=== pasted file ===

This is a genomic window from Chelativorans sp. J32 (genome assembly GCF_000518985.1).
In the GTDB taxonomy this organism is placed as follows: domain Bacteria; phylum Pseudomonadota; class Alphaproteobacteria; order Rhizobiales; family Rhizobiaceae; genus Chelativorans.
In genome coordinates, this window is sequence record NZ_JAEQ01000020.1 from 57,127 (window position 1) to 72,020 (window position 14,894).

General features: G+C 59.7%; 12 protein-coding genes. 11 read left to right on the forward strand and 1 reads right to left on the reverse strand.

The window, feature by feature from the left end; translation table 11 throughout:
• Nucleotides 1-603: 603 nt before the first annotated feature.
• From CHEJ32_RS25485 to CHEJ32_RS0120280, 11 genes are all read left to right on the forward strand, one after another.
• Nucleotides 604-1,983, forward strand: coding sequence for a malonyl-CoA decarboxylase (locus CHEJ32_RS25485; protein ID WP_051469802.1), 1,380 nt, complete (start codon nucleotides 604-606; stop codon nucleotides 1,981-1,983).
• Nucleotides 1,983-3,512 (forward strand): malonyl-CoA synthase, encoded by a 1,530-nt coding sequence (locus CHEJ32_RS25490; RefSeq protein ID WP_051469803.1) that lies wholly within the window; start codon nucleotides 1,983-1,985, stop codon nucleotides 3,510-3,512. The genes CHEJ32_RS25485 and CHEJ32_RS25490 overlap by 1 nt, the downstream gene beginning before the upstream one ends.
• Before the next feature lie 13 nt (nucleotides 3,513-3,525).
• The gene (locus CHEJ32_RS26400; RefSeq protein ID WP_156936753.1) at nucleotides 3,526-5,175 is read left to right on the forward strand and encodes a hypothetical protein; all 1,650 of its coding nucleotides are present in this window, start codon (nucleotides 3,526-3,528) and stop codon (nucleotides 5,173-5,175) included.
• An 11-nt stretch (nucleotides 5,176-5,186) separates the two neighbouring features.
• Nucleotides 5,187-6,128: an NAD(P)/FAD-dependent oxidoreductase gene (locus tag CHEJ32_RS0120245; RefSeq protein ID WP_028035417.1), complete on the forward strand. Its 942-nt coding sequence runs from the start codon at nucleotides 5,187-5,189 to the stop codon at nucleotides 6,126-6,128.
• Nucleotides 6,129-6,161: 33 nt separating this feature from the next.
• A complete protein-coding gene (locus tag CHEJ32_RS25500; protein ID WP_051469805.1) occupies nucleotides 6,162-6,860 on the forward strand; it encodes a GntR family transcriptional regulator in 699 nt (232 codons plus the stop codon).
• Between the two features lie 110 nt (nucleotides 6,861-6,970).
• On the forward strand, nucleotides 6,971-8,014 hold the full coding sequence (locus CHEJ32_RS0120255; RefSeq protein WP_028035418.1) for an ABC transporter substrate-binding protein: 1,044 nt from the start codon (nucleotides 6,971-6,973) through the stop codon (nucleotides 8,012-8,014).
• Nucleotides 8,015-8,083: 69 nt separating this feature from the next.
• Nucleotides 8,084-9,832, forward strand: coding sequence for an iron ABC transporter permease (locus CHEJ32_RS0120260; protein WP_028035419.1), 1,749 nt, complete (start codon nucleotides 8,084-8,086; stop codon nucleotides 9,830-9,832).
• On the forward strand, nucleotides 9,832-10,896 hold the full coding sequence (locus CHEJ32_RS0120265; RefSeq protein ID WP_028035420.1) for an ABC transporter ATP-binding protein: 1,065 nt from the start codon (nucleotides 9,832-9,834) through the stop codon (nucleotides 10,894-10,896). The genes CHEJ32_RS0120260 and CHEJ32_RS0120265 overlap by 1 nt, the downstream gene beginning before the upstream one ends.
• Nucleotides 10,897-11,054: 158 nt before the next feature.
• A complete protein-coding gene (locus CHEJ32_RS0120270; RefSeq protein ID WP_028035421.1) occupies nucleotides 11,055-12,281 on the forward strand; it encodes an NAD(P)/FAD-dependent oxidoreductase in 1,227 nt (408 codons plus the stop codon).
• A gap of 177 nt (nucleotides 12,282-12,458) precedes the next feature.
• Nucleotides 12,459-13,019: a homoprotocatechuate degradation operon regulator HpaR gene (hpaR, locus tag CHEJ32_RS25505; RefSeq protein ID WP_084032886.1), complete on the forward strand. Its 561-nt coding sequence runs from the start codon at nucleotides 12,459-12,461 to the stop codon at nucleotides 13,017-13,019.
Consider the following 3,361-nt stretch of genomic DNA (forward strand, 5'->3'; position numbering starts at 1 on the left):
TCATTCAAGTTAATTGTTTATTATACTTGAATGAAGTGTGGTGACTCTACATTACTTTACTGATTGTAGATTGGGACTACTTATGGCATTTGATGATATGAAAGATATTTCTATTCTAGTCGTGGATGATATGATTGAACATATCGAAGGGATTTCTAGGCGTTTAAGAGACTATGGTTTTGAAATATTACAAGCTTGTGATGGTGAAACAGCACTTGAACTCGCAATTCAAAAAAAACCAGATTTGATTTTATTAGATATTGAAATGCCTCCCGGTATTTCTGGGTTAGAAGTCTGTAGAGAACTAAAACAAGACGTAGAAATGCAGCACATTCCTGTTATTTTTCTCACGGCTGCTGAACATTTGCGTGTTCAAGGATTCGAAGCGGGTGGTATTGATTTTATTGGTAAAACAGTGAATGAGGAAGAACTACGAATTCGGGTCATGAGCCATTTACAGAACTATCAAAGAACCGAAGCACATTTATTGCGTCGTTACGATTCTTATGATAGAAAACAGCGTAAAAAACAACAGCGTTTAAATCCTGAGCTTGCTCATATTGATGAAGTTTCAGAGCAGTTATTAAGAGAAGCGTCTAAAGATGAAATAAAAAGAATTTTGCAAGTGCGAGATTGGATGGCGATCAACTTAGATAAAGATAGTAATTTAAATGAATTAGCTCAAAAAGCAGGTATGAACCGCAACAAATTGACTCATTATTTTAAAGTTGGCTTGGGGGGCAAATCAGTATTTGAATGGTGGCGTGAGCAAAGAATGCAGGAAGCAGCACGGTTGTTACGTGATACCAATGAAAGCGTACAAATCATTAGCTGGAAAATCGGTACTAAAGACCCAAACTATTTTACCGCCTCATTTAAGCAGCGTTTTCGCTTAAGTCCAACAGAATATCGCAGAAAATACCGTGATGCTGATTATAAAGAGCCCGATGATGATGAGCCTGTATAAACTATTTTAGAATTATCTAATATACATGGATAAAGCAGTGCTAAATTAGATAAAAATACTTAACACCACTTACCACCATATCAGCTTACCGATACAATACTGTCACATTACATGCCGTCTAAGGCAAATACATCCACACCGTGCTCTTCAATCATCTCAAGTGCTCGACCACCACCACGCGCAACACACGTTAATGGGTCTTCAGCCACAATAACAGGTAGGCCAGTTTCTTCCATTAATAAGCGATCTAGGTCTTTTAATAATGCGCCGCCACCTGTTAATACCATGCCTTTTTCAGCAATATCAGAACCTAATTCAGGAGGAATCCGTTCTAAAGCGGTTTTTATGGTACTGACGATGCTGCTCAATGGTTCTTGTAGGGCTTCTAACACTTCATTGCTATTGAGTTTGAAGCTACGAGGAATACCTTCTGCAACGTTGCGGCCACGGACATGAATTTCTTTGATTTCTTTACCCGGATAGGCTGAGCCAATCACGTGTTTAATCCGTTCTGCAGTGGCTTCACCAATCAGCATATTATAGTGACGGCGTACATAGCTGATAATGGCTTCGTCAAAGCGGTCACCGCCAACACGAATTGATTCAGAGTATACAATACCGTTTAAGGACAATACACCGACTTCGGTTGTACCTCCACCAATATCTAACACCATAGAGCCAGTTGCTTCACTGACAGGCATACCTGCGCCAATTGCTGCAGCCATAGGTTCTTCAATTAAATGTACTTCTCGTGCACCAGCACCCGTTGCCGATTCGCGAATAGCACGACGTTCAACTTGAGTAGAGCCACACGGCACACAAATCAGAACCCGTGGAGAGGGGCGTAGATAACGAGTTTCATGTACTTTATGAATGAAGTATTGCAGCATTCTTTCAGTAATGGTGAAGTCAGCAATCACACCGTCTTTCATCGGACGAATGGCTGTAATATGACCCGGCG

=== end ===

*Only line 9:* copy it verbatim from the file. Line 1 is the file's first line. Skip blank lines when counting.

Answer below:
• Nucleotides 1,983-3,512 (forward strand): malonyl-CoA synthase, encoded by a 1,530-nt coding sequence (locus CHEJ32_RS25490; RefSeq protein ID WP_051469803.1) that lies wholly within the window; start codon nucleotides 1,983-1,985, stop codon nucleotides 3,510-3,512. The genes CHEJ32_RS25485 and CHEJ32_RS25490 overlap by 1 nt, the downstream gene beginning before the upstream one ends.